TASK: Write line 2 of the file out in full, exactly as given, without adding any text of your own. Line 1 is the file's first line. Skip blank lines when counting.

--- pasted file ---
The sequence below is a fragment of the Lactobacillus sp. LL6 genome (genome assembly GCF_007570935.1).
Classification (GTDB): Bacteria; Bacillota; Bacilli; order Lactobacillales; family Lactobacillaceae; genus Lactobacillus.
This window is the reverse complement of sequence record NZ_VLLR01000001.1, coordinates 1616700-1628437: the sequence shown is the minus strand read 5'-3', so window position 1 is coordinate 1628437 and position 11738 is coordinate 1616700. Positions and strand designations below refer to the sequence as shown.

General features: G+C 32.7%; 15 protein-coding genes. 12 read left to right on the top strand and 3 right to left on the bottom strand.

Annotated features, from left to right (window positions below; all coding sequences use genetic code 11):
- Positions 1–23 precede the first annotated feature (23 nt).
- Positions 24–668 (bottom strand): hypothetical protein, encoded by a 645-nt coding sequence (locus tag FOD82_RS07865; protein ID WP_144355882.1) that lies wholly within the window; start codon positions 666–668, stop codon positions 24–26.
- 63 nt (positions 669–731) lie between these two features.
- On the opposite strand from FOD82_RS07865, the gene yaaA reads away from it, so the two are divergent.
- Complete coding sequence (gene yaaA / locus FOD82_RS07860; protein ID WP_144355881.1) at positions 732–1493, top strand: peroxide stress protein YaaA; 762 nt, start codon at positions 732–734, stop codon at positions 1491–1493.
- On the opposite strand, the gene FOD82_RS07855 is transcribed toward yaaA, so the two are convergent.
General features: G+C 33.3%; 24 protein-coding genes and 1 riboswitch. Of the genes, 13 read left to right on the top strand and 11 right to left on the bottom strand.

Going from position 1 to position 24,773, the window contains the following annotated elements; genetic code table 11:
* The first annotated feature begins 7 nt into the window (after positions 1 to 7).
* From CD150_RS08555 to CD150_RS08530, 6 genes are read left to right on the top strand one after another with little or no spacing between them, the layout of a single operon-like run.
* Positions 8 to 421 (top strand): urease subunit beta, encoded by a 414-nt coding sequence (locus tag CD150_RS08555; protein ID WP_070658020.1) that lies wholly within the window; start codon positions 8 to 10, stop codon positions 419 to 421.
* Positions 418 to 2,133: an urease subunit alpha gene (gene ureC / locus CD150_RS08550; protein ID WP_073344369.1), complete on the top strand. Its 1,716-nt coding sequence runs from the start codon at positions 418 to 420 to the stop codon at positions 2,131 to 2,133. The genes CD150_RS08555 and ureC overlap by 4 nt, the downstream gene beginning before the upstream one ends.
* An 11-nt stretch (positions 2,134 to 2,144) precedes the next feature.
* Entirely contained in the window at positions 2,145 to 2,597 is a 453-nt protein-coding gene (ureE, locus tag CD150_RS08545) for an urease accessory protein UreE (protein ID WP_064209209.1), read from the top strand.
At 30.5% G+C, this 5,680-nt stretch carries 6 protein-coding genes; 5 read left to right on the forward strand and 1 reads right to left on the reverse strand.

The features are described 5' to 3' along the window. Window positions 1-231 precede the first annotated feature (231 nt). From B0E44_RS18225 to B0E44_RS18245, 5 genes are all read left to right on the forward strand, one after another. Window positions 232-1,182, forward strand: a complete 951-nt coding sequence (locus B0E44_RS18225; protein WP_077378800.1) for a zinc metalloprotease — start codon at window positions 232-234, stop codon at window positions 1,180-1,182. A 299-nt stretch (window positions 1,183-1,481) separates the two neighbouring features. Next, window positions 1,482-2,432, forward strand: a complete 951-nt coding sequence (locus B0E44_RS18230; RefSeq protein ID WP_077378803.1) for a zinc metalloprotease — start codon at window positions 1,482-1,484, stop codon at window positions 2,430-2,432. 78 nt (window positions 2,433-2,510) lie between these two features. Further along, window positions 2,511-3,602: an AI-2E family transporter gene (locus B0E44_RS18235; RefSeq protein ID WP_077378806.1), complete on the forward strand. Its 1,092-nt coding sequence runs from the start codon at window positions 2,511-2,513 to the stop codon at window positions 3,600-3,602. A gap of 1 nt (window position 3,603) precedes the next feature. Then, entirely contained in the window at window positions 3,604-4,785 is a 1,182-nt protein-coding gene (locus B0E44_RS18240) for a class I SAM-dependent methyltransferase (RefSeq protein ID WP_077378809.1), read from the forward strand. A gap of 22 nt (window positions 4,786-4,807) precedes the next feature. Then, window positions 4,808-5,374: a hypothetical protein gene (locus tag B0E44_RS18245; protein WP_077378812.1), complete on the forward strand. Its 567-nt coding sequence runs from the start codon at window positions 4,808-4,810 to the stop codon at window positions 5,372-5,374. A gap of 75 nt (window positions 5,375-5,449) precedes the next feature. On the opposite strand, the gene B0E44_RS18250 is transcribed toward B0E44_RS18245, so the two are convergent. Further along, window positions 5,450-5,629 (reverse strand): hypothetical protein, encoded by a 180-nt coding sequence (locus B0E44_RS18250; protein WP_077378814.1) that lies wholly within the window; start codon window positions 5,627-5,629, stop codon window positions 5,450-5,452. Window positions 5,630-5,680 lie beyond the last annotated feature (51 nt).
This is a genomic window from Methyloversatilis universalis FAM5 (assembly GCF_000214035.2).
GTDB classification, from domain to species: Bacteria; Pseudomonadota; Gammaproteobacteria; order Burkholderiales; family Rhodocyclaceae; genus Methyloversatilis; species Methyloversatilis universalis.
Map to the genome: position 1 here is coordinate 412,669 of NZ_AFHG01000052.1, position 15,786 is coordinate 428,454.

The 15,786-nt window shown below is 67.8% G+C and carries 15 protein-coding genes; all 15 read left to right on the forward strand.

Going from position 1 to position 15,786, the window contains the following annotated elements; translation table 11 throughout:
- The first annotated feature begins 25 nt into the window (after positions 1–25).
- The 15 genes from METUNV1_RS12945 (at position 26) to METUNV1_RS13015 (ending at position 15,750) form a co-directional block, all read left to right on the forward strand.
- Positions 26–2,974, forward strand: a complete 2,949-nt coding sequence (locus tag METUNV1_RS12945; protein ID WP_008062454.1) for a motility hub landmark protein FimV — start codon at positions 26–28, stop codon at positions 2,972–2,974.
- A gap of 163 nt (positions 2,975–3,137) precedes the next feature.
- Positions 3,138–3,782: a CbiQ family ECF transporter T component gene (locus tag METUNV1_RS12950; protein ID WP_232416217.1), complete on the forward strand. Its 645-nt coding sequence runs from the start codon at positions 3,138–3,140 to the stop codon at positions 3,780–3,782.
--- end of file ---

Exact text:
Classification (GTDB): Bacteria; Bacillota; Bacilli; order Lactobacillales; family Lactobacillaceae; genus Lactobacillus.